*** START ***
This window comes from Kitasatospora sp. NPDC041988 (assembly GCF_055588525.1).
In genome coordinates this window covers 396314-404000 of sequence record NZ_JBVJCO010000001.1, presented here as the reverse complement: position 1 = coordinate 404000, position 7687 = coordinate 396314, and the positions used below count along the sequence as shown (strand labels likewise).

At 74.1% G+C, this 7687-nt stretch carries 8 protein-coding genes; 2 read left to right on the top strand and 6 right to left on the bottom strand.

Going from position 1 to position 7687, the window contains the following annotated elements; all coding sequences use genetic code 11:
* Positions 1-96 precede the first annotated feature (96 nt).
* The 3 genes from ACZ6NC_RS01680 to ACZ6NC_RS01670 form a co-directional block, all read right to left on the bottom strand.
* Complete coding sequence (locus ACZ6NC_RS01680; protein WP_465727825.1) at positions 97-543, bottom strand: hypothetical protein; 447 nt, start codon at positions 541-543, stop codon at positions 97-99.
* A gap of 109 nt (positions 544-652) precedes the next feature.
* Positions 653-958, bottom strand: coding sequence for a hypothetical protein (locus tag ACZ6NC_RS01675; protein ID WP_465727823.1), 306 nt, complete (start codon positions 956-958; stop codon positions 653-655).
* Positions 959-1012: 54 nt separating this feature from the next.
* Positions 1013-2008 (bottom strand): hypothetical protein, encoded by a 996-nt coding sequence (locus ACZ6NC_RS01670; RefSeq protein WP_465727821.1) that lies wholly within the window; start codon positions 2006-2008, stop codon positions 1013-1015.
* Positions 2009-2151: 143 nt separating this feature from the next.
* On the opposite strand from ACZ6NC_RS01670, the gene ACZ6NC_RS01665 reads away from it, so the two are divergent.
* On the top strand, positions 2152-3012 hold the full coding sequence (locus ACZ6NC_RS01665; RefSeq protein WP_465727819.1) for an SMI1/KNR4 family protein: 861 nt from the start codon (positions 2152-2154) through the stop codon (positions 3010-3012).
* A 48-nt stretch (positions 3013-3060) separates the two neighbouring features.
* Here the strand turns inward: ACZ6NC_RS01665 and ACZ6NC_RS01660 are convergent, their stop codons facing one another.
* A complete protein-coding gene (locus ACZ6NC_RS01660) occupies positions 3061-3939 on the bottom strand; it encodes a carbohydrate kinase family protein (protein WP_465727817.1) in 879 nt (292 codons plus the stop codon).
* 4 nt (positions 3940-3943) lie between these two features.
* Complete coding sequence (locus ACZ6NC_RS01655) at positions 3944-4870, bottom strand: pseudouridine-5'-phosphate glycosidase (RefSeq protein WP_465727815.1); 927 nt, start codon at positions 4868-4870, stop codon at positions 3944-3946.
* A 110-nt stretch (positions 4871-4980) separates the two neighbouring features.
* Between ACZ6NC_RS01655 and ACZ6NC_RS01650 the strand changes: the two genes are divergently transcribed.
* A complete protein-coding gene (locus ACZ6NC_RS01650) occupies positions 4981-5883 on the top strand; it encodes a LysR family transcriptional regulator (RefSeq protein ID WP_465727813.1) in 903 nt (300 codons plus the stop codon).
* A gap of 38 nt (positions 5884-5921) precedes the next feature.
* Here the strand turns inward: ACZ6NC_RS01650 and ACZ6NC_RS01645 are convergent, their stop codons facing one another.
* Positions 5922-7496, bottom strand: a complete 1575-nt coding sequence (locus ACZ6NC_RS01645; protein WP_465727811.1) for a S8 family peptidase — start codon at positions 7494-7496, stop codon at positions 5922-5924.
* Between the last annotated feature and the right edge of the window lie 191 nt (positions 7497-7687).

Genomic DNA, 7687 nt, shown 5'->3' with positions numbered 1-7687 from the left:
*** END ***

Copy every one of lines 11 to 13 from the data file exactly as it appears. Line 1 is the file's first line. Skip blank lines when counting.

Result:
* Positions 1013-2008 (bottom strand): hypothetical protein, encoded by a 996-nt coding sequence (locus ACZ6NC_RS01670; RefSeq protein WP_465727821.1) that lies wholly within the window; start codon positions 2006-2008, stop codon positions 1013-1015.
* Positions 2009-2151: 143 nt separating this feature from the next.
* On the opposite strand from ACZ6NC_RS01670, the gene ACZ6NC_RS01665 reads away from it, so the two are divergent.